Another response to artists not being paid is that artists chose to live a life of poverty, so they can’t expect to be paid for their work. Or an extension of that thinking — that artists are elitist and privileged and make obscure work that nobody cares about, so they shouldn’t be paid. Or the Neoconservative version of these same assertions — that it’s a free-market economy and if they don’t get paid it’s because nobody wants to pay.
But, in the case of the Whitney Biennial, for instance, we’re talking about artists being shown in a prominent cultural institution. According to the Art Newspaper, the Metropolitan Museum of Art, MoMA, and the Guggenheim together attracted close to 10 million visitors in 2010 — more than the entire population of the five boroughs. And all of New York’s top art museums either request or require that visitors pay to view the works on display. These are artists who have been recognized in their field and are having their work viewed by large numbers of people, who, by and large, are paying to view it. The artists who generate the work are the reason we all show up and that museums are able to find funding, yet they often go unpaid.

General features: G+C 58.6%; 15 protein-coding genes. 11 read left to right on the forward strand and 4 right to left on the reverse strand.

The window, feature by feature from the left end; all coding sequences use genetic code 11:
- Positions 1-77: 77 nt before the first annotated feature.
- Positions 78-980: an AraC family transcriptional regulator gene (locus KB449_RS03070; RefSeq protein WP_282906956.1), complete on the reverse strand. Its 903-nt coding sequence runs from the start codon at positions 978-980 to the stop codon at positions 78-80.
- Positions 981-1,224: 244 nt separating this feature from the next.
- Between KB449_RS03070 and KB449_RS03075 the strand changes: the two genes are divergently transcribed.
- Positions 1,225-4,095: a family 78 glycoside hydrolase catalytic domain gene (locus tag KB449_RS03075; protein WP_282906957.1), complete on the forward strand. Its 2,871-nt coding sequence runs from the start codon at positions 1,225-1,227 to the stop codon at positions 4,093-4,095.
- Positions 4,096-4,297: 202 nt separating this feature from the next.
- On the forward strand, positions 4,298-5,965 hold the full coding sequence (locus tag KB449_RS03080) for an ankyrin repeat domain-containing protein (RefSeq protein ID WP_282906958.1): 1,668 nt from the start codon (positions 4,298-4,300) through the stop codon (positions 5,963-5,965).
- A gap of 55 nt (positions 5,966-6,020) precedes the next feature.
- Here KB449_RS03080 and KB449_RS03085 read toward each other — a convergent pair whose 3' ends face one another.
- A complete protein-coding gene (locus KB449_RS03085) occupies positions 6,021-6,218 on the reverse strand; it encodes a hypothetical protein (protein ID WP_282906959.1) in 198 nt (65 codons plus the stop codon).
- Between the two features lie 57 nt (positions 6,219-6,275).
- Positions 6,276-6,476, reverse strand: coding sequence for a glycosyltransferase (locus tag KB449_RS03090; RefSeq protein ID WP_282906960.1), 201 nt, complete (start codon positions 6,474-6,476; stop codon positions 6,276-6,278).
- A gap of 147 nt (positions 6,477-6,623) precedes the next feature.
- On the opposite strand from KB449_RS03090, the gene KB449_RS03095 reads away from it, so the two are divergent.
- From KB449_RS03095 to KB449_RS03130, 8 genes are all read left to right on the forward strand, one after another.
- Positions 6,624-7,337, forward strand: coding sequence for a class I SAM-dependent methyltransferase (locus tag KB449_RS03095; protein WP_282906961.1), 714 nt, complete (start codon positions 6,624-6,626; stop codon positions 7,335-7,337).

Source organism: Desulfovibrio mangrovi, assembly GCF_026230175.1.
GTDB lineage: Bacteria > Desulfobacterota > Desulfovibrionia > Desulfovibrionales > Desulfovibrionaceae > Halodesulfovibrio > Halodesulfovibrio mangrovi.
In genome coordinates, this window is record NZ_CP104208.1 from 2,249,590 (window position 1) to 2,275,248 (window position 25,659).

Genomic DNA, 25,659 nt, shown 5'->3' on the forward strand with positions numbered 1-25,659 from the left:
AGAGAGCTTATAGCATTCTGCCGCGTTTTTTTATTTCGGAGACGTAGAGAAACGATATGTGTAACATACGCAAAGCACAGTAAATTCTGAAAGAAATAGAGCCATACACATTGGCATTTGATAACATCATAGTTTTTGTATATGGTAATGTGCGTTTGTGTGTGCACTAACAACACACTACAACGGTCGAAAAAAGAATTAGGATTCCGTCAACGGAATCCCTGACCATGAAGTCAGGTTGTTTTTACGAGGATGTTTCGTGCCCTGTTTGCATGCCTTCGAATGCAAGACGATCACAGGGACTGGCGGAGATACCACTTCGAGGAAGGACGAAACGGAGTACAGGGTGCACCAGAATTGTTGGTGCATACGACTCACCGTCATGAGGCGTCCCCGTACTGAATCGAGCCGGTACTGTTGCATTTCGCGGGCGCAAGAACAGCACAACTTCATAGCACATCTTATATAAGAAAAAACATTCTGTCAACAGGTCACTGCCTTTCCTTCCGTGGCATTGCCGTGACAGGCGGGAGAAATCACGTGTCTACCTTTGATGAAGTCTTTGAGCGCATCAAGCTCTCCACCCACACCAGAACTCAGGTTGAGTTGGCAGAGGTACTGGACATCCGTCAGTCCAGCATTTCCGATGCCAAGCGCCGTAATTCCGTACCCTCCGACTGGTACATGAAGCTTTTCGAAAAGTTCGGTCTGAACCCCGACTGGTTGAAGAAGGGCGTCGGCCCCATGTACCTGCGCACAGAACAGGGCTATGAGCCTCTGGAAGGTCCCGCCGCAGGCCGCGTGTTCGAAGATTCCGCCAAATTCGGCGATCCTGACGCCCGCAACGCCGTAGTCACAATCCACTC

The fact is that the National Endowment for the Arts (NEA) devotes less than 2% of its meager budget to direct grants to individual artists. State arts agencies spend only 3% of their grant dollars on individual artists. The bulk of philanthropy in the arts goes to only 2% of the nation’s arts institutions, who are among those with the largest budgets. And we know that many of those institutions don’t pay the artists whose work they show. Everybody keeps shifting the responsibility of sustaining artists (the real lifeblood of the arts) to some other group; meanwhile, the money keeps finding its way into the coffers of the few who hold the most power and the purse strings.
As the NEA said in its own 2008 report, Artists in the Workforce: “The time has come to insist on an obvious but overlooked fact—artists are workers.”
W.A.G.E.: 2010 Artists Survey Results Presentation and Open Forum takes place tonight, Friday, April 20 at 7pm at Artists Space (55 Walker Street, Soho, Manhattan)